It Took Two Years Before I’d Let This Much of Myself Show

imageNearly 30 years after the Americans Disabilities Act was signed into law, I’ve noticed that some employees continue to hide their hearing loss at work or do not request accommodations. Fellow blogger Shari Eberts wrote a compelling post called How to Combat the Stigma of Hearing Loss, which I highly recommend reading. There are a number of reasons for not disclosing hearing loss on the job. Fear of being stigmatized by supervisors and coworkers. Fear of being thought of as “less than” because of revealing a disability. Fear of not advancing in a career should they disclose their hearing loss.

Yep. It all boils down to fear.

I recently asked some friends with hearing loss if they requested on-the-job accommodations. Most said “yes” and received them.

Recently, I became more vocal about my hearing loss needs where I work. This included reaching out to my supervisor to request captioning of future training videos. I also reached out to the human resources department and am now going through a formal process with my employer to ensure I have the requested accommodations.

Only recently did I start wearing a ponytail at work because I didn’t want my hearing aids to be noticeable. I have been employed at this job two years.

Two years.

The stigma needs to go away. 

What steps have you taken to combat the stigma of hearing loss at work or in your everyday life? What were the results? I would like to encourage discussion of this topic, so please share your experiences in the comments below.

8 thoughts on “It Took Two Years Before I’d Let This Much of Myself Show

  1. Hi! I’m retired but I recently had a new ear mold made … in blue! No one has pointed it out to me but I do notice that people are more patient and speak more clearly. For my cochlear implant processor, I bought some ‘skins’ and now it’s also blue. Unfortunately, when I was working, I tried to hide it and that did not go well. One’s hearing loss always looks worse than one’s hearing aid. I will say that in the last ten years of working, I did receive the accommodations I needed, including a captioned phone. I enjoy your articles!

  2. There’s another stigma that’s apparently bigger than hearing loss — and may contribute to the hearing loss stigma. It’s age. Three years ago researchers David Baldridge and Michele Swift published a study in which they found that fear of seeming old was the primary reason people did not ask for accommodations at work. The older the person with a disability, the more likely they were to fear that others would attribute a request not to the disability, but to their age. If you want to read more about the study, you can find it on my blog, katherinebouton.com. “Would You Ask for Help With Hearing Problems at Work?” June 5, 2016.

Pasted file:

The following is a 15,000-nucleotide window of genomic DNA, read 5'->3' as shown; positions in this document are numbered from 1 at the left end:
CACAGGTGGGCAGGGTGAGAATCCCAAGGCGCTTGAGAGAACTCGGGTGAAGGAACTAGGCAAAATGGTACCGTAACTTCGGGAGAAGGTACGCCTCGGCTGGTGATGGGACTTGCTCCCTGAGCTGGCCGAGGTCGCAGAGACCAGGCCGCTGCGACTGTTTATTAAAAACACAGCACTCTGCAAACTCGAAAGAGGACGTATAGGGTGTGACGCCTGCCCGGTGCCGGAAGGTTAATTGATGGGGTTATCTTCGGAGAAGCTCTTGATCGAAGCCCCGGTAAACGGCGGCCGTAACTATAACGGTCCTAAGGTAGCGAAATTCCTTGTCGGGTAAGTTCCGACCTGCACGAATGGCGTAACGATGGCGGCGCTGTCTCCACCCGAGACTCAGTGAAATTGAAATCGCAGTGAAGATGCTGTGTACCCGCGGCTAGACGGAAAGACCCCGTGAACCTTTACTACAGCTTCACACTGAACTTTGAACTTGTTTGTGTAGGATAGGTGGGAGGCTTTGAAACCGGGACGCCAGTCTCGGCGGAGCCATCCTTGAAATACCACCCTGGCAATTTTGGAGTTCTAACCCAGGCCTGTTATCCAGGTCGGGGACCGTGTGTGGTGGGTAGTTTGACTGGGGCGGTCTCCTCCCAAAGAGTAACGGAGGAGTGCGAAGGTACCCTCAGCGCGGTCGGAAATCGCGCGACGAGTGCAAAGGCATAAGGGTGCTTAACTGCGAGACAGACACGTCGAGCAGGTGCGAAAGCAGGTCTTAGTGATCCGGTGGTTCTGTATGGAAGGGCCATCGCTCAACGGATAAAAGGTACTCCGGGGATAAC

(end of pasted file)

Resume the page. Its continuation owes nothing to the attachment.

PS. I love the earrings. Where can I get them?

  3. I have tinnitus in both ears so I often mishear what someone says. When I get that funny look after I reply, I usually stop and ask, “What did you say that I didn’t hear right?” Most of the time the other person will chuckle and repeat their comment. I should make a collection of them. One person talked to me slowly and louder than normal after that. It was rather condescending, but I don’t think they meant to be rude. Another person gave me a look and walked away.

  4. I had a sudden overnight hearing loss from a fried cochlear nerve resulting in total one sided deafness. I was teacher and fought for a year to keep my job before it came down to quit or be fired. No accommodations were required to be made unless I could prove they would enable me to do my job as well as I did before my hearing loss. My doctor was a great advocate, the school district was cruel and brutal. I jumped through the hoops, and I lost my career, financial security, 50% of retirement, my self worth and confidence. It’s been six years and I’ll never get over the ripple effects of hearing loss that destroyed my life.

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